The Blue Point Oyster, or Bluepoint for short, is an iconic American oyster. Trying your first Bluepoint is like trying on your first pair of jeans. It’s classic, timeless, and (for better or worse) commonplace. Bluepoints weren’t that special to me, and for a long time, I have written and talked about them as such. It wasn’t until fairly recently — from a very cool field trip last July and a serendipitous meeting yesterday — that I started to look at the humble Bluepoint a little bit differently.
For a long time, when people asked for my opinion about the Bluepoint, I’d offer a tepid response. I conscientiously acknowledged its widespread popularity, prevalence, and affordable price (btw: if you’re buying Bluepoints in NYC at the raw bar for more than $2.75 a piece, you’re overpaying). But today, “Bluepoints” have become a generic name used to sell any Virginica oyster from the Long Island Sound in the New York and Connecticut harvest regions, or from as far away as New Jersey, Maryland, and Virginia (nonsensical, but true). As a result, there is a great deal of variability in the quality and taste. The “genuine Blue Point Oyster” was all but lost in time.. or at least, that’s what I had read and been told in my early oyster exploration days.
“You will see Bluepoints on every oyster menu in Manhattan, and quite a few elsewhere, because many people believe they want Bluepoints and nothing but. The oysters themselves are seeded on the bottom of Long Island Sound, both the Oyster Bay area of Long Island and the Norwalk area of Connecticut, dredged up a few years later, and have an extremely mild taste. You can do better.” — Rowan Jacobsen, A Geography of Oysters
I guess my lack of enthusiasm for Bluepoints stemmed from the perception that they’re literally everywhere, and yet, from nowhere at the same time. Let’s be real here. It’s not that fun to eat naked, anonymous oysters. I’m very glad to say that there is more to the story of the Bluepoint than what is commonly told… because while there may not be a specific “somewhere,” there is a someone.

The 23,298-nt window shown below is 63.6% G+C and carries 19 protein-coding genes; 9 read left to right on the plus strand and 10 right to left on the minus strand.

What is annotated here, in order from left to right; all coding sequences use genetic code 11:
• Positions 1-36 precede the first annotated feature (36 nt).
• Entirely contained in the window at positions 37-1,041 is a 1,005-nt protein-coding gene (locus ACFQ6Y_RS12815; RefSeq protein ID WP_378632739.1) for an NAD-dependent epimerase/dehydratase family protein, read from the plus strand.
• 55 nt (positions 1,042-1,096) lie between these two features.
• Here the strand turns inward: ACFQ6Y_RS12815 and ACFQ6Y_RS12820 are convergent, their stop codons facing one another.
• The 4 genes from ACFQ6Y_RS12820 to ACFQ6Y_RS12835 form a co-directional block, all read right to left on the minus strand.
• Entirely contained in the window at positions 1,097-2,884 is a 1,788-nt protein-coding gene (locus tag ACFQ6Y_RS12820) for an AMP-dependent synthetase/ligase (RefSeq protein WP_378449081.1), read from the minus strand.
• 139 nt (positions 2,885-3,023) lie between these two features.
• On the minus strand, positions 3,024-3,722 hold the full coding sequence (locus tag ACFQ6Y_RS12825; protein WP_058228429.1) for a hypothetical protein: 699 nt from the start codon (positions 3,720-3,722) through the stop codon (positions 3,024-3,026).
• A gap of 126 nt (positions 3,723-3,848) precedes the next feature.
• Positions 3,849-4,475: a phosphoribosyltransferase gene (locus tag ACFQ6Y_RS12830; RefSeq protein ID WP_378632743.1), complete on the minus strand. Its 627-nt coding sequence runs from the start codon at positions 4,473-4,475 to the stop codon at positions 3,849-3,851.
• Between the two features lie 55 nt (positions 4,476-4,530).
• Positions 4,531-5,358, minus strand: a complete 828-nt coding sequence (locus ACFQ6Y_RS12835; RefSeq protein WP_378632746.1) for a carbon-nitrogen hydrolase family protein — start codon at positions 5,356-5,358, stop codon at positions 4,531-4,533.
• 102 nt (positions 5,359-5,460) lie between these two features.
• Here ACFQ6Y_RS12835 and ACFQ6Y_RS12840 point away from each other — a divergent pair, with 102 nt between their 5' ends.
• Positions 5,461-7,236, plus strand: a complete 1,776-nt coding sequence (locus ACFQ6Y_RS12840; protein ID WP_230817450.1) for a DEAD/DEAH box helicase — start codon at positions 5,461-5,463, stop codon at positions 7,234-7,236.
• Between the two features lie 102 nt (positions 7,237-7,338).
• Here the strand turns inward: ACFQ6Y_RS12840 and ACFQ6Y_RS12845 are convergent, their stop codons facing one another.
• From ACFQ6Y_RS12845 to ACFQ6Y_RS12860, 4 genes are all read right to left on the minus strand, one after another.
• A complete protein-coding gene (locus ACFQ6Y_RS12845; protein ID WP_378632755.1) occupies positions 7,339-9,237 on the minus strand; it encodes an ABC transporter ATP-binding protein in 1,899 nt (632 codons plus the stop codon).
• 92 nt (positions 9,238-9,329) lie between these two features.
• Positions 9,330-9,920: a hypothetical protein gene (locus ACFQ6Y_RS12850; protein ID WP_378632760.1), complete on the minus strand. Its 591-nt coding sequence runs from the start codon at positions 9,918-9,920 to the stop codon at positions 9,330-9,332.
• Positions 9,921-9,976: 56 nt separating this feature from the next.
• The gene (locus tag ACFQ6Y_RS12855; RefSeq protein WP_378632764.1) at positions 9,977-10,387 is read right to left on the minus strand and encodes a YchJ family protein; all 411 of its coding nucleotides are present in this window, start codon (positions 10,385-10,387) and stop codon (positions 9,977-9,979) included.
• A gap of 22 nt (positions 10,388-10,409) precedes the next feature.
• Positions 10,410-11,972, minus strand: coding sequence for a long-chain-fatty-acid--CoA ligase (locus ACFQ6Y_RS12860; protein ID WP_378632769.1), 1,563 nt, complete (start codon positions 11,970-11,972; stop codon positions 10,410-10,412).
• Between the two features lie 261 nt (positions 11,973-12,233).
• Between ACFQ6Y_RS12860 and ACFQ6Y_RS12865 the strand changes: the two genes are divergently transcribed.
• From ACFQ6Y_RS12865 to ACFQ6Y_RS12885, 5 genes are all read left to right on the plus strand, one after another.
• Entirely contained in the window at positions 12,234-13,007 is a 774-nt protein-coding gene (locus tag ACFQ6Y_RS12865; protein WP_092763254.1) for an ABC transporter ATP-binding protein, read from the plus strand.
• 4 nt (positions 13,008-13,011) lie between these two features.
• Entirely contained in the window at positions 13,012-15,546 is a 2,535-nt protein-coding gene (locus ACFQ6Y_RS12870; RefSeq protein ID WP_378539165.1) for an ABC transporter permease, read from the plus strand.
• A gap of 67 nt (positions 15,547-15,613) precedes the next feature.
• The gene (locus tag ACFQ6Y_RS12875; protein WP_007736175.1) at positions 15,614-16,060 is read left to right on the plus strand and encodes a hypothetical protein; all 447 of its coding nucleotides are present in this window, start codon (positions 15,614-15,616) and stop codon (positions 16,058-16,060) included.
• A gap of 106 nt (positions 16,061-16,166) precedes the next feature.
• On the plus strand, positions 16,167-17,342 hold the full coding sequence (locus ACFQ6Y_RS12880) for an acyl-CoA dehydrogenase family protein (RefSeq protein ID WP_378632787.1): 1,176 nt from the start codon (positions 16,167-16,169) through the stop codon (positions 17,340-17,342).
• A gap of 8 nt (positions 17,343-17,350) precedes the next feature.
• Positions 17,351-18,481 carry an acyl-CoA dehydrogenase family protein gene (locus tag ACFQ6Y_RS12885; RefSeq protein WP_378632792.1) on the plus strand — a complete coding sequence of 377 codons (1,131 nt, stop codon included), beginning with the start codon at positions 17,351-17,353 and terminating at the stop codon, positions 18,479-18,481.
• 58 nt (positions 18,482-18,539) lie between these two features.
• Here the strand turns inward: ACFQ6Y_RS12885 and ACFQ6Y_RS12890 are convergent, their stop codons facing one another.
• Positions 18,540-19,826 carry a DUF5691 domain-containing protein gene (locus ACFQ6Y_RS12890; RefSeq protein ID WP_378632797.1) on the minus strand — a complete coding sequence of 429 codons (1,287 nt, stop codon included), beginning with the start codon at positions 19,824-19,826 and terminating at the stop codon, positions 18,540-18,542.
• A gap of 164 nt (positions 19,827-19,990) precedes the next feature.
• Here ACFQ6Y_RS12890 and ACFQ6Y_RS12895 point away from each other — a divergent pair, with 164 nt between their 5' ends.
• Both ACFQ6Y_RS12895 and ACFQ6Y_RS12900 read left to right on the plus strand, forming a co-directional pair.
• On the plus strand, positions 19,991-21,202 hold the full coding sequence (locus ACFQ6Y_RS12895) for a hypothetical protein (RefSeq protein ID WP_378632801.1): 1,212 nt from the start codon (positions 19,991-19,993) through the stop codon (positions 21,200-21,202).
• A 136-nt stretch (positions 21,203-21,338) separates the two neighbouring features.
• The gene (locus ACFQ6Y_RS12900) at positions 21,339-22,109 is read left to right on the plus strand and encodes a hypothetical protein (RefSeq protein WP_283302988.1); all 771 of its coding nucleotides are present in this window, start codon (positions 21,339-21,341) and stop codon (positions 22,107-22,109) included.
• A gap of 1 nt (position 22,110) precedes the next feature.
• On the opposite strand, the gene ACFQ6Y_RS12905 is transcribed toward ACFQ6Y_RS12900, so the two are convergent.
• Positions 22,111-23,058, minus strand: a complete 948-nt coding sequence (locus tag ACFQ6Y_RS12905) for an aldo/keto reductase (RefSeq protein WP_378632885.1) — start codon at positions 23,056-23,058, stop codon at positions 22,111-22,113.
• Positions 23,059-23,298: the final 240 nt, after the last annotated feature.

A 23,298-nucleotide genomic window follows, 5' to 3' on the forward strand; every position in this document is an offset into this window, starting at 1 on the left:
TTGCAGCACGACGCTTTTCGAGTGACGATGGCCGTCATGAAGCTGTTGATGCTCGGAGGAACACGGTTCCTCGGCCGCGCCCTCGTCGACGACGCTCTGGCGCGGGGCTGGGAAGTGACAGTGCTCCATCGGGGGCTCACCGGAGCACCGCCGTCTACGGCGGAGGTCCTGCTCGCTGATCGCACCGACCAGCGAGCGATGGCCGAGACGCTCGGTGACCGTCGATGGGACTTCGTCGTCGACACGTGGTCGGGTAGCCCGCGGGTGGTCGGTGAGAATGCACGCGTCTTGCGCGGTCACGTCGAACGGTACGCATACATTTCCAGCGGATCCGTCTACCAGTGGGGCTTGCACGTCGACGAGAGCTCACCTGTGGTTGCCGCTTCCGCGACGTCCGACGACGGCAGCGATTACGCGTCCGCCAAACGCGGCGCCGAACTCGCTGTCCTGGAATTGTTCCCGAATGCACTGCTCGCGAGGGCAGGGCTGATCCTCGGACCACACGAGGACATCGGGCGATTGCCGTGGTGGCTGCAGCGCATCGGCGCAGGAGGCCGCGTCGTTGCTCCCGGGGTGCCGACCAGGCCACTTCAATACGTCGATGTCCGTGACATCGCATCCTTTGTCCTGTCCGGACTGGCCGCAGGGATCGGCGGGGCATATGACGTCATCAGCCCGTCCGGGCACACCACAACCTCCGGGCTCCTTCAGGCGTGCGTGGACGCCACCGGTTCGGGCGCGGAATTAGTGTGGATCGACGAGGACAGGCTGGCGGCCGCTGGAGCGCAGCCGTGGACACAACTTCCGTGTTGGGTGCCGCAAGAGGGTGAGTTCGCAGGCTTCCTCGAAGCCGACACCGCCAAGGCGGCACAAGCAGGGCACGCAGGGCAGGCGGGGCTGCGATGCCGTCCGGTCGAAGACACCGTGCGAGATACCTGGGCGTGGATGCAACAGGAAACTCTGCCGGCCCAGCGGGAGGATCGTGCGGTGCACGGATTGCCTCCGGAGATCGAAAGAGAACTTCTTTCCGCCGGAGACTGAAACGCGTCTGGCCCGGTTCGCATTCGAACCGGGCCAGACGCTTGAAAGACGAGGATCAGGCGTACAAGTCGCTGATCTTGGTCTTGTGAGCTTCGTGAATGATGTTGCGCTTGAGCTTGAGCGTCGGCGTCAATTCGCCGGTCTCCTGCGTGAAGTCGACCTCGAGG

8 out of 10 Bluepoints Come From Here
There are several companies who produce and market “Bluepoint” oysters, but one dominates the game. Enter Norm Bloom & Son, arguably the largest oyster producer of the Northeast, claiming that they supply 8 out of 10 Bluepoints on the market. They helped popularize the Bluepoint in its early days. This three-generation family business has been working the Connecticut waters since the 1940’s and have mastered growing oysters at scale. The image above isn’t of live oysters, but rather, old oyster (and clam and mussel) shells that are being prepped for shelling. Roughly 150-170 thousand bushels* of shells are collected for this vital part of the process. Using JP (see top image, bottom right) as a reference point… he’s about 6 feet tall… I estimated that this man-made midden is roughly 20 feet high and roughly 100 feet long. And this is just one of many. What’s the deal with shelling? I will talk more about this later.
My first point of contact with this rather discrete and recluse company was through Jean Paul (aka JP) Vellotti, Bloom & Son’s former sales & marketing director, professional photographer, and oyster enthusiast. Random story: in 2012 and unbeknownst to either of us at the time, I pledged support for JP’s Kickstarter project that would attempt to upcycle one of our country’s oldest working oyster boats (built in 1891), the Laurel, which once was a part of the Bloom fleet. Sadly the project never got fully funded, but some pieces of the Laurel will continue to live on in a form that will be officially made available next month! See teaser here. And here.